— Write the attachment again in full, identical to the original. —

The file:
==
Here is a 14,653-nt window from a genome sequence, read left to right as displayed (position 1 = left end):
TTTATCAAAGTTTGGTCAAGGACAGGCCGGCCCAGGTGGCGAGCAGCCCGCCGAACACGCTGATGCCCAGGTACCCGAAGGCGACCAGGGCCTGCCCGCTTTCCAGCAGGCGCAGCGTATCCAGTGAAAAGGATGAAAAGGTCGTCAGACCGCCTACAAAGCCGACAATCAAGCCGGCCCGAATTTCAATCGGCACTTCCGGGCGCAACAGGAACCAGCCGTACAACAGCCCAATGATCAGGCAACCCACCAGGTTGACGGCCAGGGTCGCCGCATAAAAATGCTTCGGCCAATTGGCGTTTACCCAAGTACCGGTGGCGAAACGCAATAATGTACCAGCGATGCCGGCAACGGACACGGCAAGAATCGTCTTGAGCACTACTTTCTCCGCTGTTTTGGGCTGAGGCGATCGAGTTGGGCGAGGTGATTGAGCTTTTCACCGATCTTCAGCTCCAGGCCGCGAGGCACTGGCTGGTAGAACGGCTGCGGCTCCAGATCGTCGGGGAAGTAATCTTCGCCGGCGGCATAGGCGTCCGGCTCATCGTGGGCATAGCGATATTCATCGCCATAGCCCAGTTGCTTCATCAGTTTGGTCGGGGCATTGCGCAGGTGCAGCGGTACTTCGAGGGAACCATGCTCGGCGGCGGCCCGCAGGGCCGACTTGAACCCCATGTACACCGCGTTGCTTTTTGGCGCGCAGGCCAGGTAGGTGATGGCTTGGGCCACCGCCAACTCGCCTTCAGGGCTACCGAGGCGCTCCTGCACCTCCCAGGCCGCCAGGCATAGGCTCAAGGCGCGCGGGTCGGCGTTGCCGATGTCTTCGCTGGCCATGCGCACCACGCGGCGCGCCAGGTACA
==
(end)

Here is a 14,653-nt window from a genome sequence, read left to right as displayed (position 1 = left end):
TTTATCAAAGTTTGGTCAAGGACAGGCCGGCCCAGGTGGCGAGCAGCCCGCCGAACACGCTGATGCCCAGGTACCCGAAGGCGACCAGGGCCTGCCCGCTTTCCAGCAGGCGCAGCGTATCCAGTGAAAAGGATGAAAAGGTCGTCAGACCGCCTACAAAGCCGACAATCAAGCCGGCCCGAATTTCAATCGGCACTTCCGGGCGCAACAGGAACCAGCCGTACAACAGCCCAATGATCAGGCAACCCACCAGGTTGACGGCCAGGGTCGCCGCATAAAAATGCTTCGGCCAATTGGCGTTTACCCAAGTACCGGTGGCGAAACGCAATAATGTACCAGCGATGCCGGCAACGGACACGGCAAGAATCGTCTTGAGCACTACTTTCTCCGCTGTTTTGGGCTGAGGCGATCGAGTTGGGCGAGGTGATTGAGCTTTTCACCGATCTTCAGCTCCAGGCCGCGAGGCACTGGCTGGTAGAACGGCTGCGGCTCCAGATCGTCGGGGAAGTAATCTTCGCCGGCGGCATAGGCGTCCGGCTCATCGTGGGCATAGCGATATTCATCGCCATAGCCCAGTTGCTTCATCAGTTTGGTCGGGGCATTGCGCAGGTGCAGCGGTACTTCGAGGGAACCATGCTCGGCGGCGGCCCGCAGGGCCGACTTGAACCCCATGTACACCGCGTTGCTTTTTGGCGCGCAGGCCAGGTAGGTGATGGCTTGGGCCACCGCCAACTCGCCTTCAGGGCTACCGAGGCGCTCCTGCACCTCCCAGGCCGCCAGGCATAGGCTCAAGGCGCGCGGGTCGGCGTTGCCGATGTCTTCGCTGGCCATGCGCACCACGCGGCGCGCCAGGTACA